Elaine Drigotas '17, Dickinson College
"Bryn Mawr has been my home-away-from-home for 13 years. I will miss the intense love of learning, hard conversations and female empowerment the most. Bryn Mawr creates a mentality in its students that learning for the sake of creating and growing is just as important as the grades we receive. It also teaches that having the hard and at times uncomfortable conversations is necessary for growth."
Which teacher class at Bryn Mawr has been the most influential?
My AP Comparative Government class combined the history and development of different types of government with discussions of current events. As a result, the class delved into the reasoning behind political turmoil from a legislative, judicial, executive and historical perspective, which allowed me to look at politics and government simultaneously from both a wider and more detailed view.
What are you looking forward to the most about college?
I am looking forward to being able to focus more deeply and intensely on the subjects that interest me the most. I am very excited to learn more about education and psychology, especially in regards to developmental psychology.
What made you choose Dickinson?
I had never even thought about attending Dickinson until my college counselor mentioned it, so I was pretty wary at first. But after visiting the beautiful campus and learning that they had both an amazing study abroad program and the major and minor I wish to study, it was a very quick and easy decision.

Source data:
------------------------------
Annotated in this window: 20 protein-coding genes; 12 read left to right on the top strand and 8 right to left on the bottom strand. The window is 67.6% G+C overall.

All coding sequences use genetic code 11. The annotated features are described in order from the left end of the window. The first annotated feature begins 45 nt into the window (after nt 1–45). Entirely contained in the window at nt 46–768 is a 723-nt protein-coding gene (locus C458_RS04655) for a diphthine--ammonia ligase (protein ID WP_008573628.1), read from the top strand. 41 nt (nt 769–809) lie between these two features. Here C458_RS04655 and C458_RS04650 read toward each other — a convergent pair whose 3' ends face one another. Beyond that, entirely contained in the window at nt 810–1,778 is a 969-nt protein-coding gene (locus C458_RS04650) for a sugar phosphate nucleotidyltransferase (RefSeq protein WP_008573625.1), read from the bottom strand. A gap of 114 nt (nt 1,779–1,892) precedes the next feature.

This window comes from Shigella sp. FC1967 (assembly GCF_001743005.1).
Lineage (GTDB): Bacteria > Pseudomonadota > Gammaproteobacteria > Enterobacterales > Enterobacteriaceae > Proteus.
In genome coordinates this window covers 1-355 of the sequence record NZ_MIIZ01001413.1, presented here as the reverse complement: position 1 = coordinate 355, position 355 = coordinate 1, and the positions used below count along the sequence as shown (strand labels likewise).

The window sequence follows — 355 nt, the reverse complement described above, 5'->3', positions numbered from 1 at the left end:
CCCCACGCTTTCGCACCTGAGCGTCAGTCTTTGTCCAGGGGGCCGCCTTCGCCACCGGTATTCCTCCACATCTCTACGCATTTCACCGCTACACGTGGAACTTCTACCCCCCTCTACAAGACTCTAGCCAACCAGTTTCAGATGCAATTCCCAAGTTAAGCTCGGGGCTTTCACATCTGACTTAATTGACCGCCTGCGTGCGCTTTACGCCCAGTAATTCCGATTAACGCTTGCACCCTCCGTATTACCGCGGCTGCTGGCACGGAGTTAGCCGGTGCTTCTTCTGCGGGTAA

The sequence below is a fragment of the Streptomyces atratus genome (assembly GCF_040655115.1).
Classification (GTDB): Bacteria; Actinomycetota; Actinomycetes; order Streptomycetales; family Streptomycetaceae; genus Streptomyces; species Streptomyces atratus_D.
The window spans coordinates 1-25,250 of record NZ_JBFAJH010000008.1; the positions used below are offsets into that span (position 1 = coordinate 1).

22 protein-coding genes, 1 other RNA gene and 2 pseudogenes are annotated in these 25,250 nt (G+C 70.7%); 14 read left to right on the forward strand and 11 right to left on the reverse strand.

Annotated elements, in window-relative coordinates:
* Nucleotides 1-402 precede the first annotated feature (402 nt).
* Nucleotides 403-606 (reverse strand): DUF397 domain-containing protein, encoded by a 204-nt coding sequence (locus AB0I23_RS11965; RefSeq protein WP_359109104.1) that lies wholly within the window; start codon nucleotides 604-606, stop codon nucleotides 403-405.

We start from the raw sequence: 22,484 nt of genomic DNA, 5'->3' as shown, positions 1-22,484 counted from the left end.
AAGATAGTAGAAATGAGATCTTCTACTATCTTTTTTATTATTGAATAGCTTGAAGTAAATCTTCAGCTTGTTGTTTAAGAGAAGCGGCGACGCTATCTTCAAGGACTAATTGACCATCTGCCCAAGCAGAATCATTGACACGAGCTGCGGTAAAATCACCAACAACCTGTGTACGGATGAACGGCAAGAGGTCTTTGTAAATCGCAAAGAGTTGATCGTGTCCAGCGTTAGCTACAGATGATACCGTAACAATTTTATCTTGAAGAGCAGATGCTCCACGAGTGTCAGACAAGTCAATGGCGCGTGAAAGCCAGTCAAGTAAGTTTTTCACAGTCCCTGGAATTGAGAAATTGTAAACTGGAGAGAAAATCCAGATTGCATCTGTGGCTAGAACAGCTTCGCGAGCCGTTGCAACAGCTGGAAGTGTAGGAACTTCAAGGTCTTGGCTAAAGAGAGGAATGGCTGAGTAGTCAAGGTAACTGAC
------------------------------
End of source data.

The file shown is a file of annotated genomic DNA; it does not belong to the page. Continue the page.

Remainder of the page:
If you could create one new club or activity that Bryn Mawr has never had, what would it be and why?
I would create a program or club that allows Bryn Mawr students to assist and work with disabled children. Over the past summer, and for my senior project, I worked at Kennedy Krieger, a Johns Hopkins affiliate that specializes in assisting children with mental and physical disabilities. This experience led me to a field of work that I am passionately pursuing, and I can only imagine just how many other girls would find themselves interested in this if they were given the opportunity.
What was the most enjoyable book you had to read for school this year?
Though “enjoyable” may not be the operative word in this case, I found the book “Here Lies Jim Crow: Civil Rights in Maryland,” by Fraser Smith, a very interesting and eye-opening read. It was assigned in my Baltimore Studies class and illuminated the different forms of racial discrimination created in Maryland, some of which remain prevalent today.
Which subject do you think prepares you most for life after high school?
I think that English class prepares you most for life after high school. So often in class we have had debates over topics that seldom have a single right answer, which leads to a conversation that can change someone’s opinion or give them a different perspective. I believe much of the real world is like this, as so many grey areas are a point of conversation, and to know how to defend your own opinion while staying open to the opinions of others is a crucial life skill.
If you could create one mandatory course for future seniors, what would it be?
I think that a course on government should be mandatory for all seniors. So many of us have wanted to be involved in change and progress in regards to our federal and local governments this year, without knowing the intricacies and different processes that requires. In order to truly become involved, it is crucial that students know how their systems of government work.